Some of the figures in Knucklebones are almost identical to modern Jacks. Here is a basic description of some common Knucklebones figures:

Under the Arch
Ones
The player tosses the knucklebones on the ground and then selects one of them to be the jack. With one hand, the player throws the jack straight up, picks up one of the other knucklebones, and catches the jack before it hits the ground. He keeps the knucklebone he just picked up in his other hand and picks up another in the same way. He keeps doing this until he's picked up all the knucklebones still on the ground.
Twos
This is like Ones, only the player picks up the knucklebones two at a time.
Threes
This is like Ones, only the player picks up three knucklebones at once and then picks up the remaining one by itself.
Fours
This is like Ones, only the player picks up the four knucklebones at the same time.
Under the Arch
The player scatters the knucklebones on the ground and uses his hand to make an arch near them with his thumb and forefinger touching the ground. With his other hand, he tosses the jack in the air and flicks a knucklebone under the arch before catching the jack. He continues flicking the knucklebones under the arch one at a time. As with the previous figures, he can repeat this figure by sending different numbers of knucklebones under the arch at a time in sequences from two to four. He must succeed with each number before he advances to the next.
Stables
Stables
This is a more complex version of Under the Arch. This time, the player holds his hand with the fingers spread apart and the fingertips touching the ground, forming four arches or "stables." The player tosses the jack and flicks a single knucklebone into a stable. If he can't actually get a knucklebone into a stable on one flick, he has to at least move it closer and catch the jack at the right time (Diagram Group 131). He does the same with each knucklebone, sending each one into a different stable. After he does that, he has to take each one out of the stables again.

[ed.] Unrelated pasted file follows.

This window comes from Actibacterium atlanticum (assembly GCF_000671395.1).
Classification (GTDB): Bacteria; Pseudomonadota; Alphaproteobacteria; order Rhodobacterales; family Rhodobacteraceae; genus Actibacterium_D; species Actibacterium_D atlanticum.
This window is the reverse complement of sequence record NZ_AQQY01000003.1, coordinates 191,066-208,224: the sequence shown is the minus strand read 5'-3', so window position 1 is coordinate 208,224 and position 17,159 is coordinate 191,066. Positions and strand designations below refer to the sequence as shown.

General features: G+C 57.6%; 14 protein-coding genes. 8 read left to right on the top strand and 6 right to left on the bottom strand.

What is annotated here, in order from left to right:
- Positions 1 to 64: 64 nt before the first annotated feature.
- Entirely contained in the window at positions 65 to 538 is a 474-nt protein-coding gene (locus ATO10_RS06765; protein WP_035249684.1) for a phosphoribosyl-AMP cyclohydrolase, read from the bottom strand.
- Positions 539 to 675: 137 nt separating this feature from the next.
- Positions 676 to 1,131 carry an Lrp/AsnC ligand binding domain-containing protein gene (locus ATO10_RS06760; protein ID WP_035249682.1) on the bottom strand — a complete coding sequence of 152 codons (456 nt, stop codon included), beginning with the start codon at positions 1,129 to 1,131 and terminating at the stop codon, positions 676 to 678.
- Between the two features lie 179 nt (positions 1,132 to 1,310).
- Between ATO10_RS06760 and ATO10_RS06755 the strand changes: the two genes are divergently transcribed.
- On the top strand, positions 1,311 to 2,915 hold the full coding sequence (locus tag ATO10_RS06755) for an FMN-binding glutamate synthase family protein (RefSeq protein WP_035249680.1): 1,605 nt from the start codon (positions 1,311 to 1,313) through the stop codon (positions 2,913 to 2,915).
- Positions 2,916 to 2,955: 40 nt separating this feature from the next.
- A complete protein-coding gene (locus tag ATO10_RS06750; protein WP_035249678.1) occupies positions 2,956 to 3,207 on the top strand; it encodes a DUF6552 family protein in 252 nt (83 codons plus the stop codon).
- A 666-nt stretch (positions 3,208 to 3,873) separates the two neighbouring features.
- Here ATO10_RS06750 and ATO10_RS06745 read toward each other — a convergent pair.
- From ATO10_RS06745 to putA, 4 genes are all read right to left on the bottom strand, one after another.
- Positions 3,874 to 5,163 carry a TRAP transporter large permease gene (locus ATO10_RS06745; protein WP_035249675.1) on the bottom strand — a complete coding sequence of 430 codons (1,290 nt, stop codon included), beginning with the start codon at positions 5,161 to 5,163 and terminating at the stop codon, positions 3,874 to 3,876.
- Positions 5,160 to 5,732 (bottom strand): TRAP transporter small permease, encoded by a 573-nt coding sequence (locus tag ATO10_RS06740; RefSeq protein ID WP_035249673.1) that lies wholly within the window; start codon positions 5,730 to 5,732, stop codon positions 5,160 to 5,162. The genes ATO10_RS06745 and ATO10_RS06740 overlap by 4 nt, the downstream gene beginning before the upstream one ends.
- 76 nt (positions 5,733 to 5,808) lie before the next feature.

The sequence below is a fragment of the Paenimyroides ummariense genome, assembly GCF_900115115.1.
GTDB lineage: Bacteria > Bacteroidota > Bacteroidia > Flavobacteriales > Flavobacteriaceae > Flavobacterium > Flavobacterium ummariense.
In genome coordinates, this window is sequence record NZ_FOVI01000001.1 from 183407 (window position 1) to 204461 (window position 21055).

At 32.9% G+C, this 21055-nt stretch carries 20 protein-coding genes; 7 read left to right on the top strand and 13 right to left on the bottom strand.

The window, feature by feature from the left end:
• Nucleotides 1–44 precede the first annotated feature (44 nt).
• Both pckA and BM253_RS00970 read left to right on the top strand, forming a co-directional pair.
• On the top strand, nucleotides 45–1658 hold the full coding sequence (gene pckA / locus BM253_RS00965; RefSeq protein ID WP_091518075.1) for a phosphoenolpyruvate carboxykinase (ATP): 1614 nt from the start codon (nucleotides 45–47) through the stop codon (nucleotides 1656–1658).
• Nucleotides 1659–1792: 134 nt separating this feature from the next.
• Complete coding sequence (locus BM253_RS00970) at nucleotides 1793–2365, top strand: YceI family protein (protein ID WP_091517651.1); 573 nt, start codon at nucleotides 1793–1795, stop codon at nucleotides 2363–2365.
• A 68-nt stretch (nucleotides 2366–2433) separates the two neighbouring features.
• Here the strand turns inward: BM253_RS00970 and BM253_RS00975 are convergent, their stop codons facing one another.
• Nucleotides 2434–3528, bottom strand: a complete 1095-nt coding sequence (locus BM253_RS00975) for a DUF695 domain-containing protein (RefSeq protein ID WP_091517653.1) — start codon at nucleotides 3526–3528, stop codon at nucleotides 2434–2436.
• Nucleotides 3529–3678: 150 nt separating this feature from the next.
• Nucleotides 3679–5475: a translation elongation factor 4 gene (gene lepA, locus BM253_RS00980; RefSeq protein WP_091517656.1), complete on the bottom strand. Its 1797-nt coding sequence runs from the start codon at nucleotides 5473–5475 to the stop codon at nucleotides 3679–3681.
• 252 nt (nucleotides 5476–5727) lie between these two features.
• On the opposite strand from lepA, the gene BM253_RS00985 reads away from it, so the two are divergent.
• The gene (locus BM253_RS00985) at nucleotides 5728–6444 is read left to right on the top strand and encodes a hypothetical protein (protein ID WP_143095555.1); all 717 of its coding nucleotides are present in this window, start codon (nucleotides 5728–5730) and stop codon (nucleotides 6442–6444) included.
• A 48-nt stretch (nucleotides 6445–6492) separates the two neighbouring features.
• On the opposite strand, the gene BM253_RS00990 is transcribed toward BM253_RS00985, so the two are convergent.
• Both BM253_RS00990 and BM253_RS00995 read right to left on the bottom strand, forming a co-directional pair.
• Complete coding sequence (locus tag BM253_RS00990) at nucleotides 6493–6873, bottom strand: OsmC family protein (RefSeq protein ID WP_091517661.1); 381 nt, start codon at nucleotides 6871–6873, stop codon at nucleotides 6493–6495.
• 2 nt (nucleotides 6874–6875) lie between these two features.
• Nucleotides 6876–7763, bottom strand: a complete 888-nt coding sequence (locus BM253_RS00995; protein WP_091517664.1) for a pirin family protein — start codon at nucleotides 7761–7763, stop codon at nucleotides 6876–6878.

Toad in the Hole
This is another variation of Under the Arch. In this version, the player has his thumb and forefinger touching to form a hole. He holds his hand so that the hole touches the ground and flicks the knucklebones through it one at a time at each toss of the jack. After he flicks the last knucklebone through the hole, he takes away the hand forming the hole and picks up all four knucklebones on a single toss of the jack, as in Fours.
Jump the Ditch
The player chooses one knucklebone to be the jack and sets the others on the ground in a line with a few inches between each one. The player tosses the jack and picks up just the first and third knucklebones in the line. Then, he tosses the jack again and picks up the second and fourth knucklebones.

Winning: The winner is the first player to successfully complete all the figures the players have agreed on in sequence.